It's been a big week for astronomy, with important new data revealing the scale of both stars and planets.
Science Daily reports on how the continent-wide Very Long Baseline Array (VLBA) - an international network of radio astronomy facilities - is redrawing the map of our home galaxy and is poised to yield tantalizing new information about extrasolar planets. Their work also has important implications for numerous areas of astrophysics, including determining the nature of dark energy, which constitutes 70 percent of the Universe.
"Solving the Dark Energy problem requires advancing the precision of cosmic distance measurements, and we are working to refine our observations and extend our methods to more galaxies," said James Braatz, of the National Radio Astronomy Observatory (NRAO).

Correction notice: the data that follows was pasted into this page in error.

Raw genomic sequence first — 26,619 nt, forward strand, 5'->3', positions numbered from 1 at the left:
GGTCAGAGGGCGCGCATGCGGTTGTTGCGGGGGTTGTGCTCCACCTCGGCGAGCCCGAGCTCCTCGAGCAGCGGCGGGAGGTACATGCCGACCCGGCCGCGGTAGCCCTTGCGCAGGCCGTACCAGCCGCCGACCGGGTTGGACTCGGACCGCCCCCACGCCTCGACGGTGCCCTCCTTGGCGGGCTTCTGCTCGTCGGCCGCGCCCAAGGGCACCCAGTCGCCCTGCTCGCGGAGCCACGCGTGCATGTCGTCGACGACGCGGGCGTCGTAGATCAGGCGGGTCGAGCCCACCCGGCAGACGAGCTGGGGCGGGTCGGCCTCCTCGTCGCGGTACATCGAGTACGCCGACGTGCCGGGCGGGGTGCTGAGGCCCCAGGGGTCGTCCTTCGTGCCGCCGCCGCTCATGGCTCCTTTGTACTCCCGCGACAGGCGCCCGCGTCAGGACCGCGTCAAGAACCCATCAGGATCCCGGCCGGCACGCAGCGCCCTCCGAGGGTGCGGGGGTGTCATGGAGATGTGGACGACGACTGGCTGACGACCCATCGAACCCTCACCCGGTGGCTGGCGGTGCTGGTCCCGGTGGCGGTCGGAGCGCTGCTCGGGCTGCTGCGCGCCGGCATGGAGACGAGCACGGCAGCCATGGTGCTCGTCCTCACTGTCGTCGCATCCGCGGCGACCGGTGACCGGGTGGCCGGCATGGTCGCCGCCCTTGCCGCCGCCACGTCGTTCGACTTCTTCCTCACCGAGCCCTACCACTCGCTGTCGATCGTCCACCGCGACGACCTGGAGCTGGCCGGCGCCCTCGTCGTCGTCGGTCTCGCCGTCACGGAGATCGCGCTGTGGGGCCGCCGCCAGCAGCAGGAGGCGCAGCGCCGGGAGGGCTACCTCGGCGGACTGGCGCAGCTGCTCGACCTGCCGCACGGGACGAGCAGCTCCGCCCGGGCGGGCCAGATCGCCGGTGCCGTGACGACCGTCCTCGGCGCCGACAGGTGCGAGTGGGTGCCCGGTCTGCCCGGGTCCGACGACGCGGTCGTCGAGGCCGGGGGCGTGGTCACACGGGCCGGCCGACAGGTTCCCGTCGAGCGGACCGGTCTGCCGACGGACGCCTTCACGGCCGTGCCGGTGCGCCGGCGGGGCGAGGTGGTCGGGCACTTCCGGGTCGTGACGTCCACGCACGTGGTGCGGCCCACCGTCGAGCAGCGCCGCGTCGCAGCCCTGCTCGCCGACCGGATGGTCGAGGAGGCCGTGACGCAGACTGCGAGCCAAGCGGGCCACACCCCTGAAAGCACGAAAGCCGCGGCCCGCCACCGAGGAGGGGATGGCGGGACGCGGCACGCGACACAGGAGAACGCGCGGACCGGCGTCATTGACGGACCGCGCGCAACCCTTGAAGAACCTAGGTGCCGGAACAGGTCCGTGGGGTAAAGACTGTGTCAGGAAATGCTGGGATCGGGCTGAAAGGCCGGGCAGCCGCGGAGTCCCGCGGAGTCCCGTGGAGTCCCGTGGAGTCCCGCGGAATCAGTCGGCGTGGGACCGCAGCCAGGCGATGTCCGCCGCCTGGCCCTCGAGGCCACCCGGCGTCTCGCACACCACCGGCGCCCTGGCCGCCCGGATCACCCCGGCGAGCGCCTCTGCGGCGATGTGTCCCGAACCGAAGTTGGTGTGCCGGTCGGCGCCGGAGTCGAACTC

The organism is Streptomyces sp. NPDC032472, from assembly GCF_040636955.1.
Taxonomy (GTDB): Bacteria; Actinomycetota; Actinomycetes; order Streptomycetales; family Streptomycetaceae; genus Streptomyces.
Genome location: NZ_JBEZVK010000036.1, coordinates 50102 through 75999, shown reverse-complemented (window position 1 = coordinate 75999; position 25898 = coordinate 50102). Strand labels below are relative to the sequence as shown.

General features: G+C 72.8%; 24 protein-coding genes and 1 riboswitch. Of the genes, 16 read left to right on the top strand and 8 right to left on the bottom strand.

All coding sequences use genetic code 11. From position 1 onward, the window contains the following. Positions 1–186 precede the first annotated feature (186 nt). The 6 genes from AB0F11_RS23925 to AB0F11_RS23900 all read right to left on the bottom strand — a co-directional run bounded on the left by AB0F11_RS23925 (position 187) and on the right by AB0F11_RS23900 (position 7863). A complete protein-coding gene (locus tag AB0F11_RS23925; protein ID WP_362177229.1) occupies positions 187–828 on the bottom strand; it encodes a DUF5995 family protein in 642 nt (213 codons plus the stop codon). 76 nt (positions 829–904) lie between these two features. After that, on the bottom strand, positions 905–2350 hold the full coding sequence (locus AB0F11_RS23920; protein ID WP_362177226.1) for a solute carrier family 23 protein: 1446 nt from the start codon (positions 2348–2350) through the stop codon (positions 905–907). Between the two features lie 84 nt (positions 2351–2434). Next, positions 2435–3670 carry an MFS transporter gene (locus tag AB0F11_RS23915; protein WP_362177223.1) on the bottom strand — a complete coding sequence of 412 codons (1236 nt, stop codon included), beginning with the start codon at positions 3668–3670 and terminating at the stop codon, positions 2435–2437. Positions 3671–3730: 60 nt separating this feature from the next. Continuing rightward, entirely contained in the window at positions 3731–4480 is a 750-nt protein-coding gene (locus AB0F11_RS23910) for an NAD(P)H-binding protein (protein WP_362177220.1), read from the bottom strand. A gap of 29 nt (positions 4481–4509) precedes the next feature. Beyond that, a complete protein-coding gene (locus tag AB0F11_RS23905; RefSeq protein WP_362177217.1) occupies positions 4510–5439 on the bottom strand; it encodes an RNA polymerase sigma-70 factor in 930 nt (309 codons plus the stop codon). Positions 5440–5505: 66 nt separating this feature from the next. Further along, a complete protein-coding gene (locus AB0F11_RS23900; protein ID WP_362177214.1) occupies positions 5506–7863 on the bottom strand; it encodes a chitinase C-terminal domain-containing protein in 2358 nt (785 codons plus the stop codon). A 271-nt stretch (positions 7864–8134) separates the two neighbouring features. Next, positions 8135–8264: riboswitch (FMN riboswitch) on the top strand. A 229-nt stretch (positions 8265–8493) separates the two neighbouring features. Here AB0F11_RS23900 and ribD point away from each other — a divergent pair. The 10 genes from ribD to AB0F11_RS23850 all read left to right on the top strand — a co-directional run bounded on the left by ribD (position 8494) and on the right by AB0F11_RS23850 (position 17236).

The project uses the VLBA along with NRAO's Green Bank radio astronomy telescope in West Virginia, the largest fully-steerable dish antenna in the world. The VLBA, dedicated in 1993, uses ten, 25-meter-diameter dish antennas distributed from Hawaii to St. Croix in the Caribbean. All ten antennas work together as a single telescope with the greatest resolving power available to astronomy. Together, these telescopes can detect the faint radio emission from the stars to track their motion over time. This unique capability has produced landmark contributions to numerous scientific fields, ranging from Earth tectonics, climate research, and spacecraft navigation to cosmology.